Speech/statement | Date: 2014-03-27 | Ministry of Children and Equality
Madam chair, Excellencies, ladies and gentlemen.
Good morning. It is very nice to be here in Dubrovnik.
First of all I would like to thank the Croatian Deputy Prime Minister and Minister for Social Policy and Youth – Ms Milanka Opacic - for hosting this high level meeting.
I am also grateful to the Council of Europe for the work with the Strategy for the Rights of the Child.
Building international standards in this field, is vital for strengthening children`s rights. Norway strongly believes that children’s rights apply to every child, regardless of their sex, social or ethnic background, religion or gender identity.
Violence has a devastating effect on individuals, communities and societies - and bears significant economic costs for countries. Not the least for my own country Norway!
The Convention of the Right of the Child has been a part of Norwegian law for many years and the legal framework is in place. But despite all good efforts to create a safe life situation for all children, abuse and violence is still a challenge to be addressed.
We recently had both Norwegian and international reports with alarming numbers. Reports’ telling us that sexual abuse, domestic violence and rape is a large problem for children and adults alike.
Together with my colleagues from the Ministries of Education, Justice and Health, I have put forward 42 measures to fight violence.
Ladies and gentlemen – we can not rest as long as one child is unsafe!
These issues are sensitive and connected to old taboos.
To share experiences is more important than ever in order to find new ways to address and prevent violence against children.
Investing in children and youth is important for any society. It is the best long term investment we can make. This is an important point, as we have seen that the advancement of children’s rights has been affected by instability in the world economy in recent years.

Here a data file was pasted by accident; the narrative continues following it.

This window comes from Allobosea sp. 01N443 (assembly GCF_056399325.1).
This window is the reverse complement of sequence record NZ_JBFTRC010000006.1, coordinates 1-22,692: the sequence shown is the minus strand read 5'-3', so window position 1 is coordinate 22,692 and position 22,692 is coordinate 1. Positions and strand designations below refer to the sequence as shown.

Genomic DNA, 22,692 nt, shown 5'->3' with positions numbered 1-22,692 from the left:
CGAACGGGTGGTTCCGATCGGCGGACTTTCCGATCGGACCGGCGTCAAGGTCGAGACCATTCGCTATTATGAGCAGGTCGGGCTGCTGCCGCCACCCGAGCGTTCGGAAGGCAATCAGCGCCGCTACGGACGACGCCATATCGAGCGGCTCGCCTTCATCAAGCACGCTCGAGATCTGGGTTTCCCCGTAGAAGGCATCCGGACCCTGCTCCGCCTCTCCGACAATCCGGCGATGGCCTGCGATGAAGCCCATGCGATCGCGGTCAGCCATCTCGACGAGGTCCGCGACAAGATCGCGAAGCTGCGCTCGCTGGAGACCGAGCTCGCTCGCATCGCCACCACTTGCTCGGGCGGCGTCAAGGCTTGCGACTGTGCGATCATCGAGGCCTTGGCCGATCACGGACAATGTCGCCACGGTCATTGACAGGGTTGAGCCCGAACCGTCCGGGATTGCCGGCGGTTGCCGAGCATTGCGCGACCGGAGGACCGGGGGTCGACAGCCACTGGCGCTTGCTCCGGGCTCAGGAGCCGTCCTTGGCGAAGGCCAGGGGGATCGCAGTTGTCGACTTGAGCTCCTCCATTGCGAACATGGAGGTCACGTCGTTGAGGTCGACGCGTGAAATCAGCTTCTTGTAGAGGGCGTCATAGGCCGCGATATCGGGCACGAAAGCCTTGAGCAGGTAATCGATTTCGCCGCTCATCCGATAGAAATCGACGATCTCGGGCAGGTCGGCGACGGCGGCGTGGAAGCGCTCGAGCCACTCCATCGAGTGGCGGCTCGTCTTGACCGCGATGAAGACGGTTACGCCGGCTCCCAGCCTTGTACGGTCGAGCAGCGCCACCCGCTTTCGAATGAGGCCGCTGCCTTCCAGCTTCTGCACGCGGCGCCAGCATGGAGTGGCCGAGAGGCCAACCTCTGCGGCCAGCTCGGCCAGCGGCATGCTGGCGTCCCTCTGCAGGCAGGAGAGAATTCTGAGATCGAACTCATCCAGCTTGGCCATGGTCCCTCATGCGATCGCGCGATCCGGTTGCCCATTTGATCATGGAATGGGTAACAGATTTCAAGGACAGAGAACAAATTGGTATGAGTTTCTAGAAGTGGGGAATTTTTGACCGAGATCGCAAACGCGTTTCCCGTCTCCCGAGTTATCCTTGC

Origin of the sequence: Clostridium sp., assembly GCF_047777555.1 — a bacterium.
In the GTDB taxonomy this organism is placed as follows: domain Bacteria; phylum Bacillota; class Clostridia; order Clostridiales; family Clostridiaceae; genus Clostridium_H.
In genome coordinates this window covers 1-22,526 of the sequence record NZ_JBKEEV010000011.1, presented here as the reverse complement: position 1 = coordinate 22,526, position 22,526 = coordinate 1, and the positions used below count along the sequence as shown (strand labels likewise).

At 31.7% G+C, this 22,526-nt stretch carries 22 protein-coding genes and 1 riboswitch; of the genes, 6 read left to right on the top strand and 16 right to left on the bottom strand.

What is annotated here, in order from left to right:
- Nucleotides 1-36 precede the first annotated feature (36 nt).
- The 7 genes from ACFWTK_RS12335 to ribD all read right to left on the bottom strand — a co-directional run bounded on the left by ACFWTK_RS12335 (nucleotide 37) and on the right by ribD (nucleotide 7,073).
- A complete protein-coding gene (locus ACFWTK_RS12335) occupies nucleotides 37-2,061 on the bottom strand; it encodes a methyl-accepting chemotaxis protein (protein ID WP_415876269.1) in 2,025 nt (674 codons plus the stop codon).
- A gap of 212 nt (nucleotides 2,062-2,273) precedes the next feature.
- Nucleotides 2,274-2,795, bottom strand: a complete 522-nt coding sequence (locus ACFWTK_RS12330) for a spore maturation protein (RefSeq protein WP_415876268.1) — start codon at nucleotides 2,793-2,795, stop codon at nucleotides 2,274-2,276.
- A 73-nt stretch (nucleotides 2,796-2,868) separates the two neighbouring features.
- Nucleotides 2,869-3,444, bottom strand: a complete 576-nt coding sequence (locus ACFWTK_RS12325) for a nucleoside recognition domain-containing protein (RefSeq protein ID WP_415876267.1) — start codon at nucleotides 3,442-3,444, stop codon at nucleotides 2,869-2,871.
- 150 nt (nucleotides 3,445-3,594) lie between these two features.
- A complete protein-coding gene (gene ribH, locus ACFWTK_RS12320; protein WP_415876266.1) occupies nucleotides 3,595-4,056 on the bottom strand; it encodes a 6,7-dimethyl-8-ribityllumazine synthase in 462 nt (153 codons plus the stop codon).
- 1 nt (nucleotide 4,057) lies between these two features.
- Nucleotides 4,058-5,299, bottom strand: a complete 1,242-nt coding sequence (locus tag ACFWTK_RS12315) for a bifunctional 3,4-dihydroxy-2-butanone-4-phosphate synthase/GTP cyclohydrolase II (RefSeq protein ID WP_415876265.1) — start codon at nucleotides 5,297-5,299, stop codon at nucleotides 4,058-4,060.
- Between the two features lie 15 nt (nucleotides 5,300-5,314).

When dealing with the rights of the child it is important how we look at, and treat children and how children understand themselves.
Children want to be treated as individuals, and they want their contact with professionals to be based on mutual trust and respect. Children must be treated as bearers of their own rights - and they must be legally empowered to defend those rights.
Empowering children is not charity. Our youngest should be seen as resources and as people with ideas and expectations of their own - with ability to influence decisions.
When they have the right tools, children and youngsters are able to make good solutions to the challenges they face!
Children must be informed and made aware of their rights - so they can be able to promote and stand up for them. They also need to be informed in a way they can understand. Training and education of those who work children is therefore vital.
In Norway we have recently strengthened children`s rights to/of participation. The Child Welfare Act now clearly states that children are entitled to express their opinion during the whole child welfare case.
Also, children under the care of the child welfare are now entitled to bring along someone they trust to the meetings with the child welfare service. The trust person will give the child a stronger feeling of security and help the child express his or her own views.
Another important change is in the Children Act.
The Child perspective in parental disputes includes young children’s right to participate and to be given the opportunity to be heard.
This may be on matters like parental responsibility, where to live permanently and the child’s right of access to the parents.
The child shall be informed about this right to express its view –
and be informed about the decision - and about how the child’s view has been taken into account.
Children, who receive information - and the possibility to express their own views, will more easily understand contexts and be more positive to interact on solutions.
We believe that more participation and information will give better solutions – and better decisions.
Finally, the right of the child to express her or his views continues to be challenged - by cultural attitudes as well as political (and economic) barriers.
When I grew up we had a world where children should be seen, but not heard. Today – children should be heard as well as seen. And this should be our guiding principle: the child's right to have a voice and to be heard.
I wish you all the best outcome of this meeting.